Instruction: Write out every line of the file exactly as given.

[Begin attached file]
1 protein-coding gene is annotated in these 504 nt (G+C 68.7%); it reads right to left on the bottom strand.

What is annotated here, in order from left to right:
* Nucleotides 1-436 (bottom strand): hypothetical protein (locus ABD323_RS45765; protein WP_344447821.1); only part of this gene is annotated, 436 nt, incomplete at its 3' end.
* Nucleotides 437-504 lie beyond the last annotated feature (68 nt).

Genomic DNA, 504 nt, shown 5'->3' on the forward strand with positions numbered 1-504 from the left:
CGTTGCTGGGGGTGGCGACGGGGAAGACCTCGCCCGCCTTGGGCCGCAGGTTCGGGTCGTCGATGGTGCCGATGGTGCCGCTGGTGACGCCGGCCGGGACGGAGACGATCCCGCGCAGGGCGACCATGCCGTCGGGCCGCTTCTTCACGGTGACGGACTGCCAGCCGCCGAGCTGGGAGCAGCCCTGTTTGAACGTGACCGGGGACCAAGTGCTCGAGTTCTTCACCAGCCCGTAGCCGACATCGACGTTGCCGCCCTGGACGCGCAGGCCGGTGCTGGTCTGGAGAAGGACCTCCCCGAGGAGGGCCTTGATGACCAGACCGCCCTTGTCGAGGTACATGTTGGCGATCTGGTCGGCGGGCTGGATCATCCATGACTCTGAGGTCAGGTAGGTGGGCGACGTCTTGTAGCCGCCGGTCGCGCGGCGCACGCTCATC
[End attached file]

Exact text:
1 protein-coding gene is annotated in these 504 nt (G+C 68.7%); it reads right to left on the bottom strand.

What is annotated here, in order from left to right:
* Nucleotides 1-436 (bottom strand): hypothetical protein (locus ABD323_RS45765; protein WP_344447821.1); only part of this gene is annotated, 436 nt, incomplete at its 3' end.
* Nucleotides 437-504 lie beyond the last annotated feature (68 nt).

Genomic DNA, 504 nt, shown 5'->3' on the forward strand with positions numbered 1-504 from the left:
CGTTGCTGGGGGTGGCGACGGGGAAGACCTCGCCCGCCTTGGGCCGCAGGTTCGGGTCGTCGATGGTGCCGATGGTGCCGCTGGTGACGCCGGCCGGGACGGAGACGATCCCGCGCAGGGCGACCATGCCGTCGGGCCGCTTCTTCACGGTGACGGACTGCCAGCCGCCGAGCTGGGAGCAGCCCTGTTTGAACGTGACCGGGGACCAAGTGCTCGAGTTCTTCACCAGCCCGTAGCCGACATCGACGTTGCCGCCCTGGACGCGCAGGCCGGTGCTGGTCTGGAGAAGGACCTCCCCGAGGAGGGCCTTGATGACCAGACCGCCCTTGTCGAGGTACATGTTGGCGATCTGGTCGGCGGGCTGGATCATCCATGACTCTGAGGTCAGGTAGGTGGGCGACGTCTTGTAGCCGCCGGTCGCGCGGCGCACGCTCATC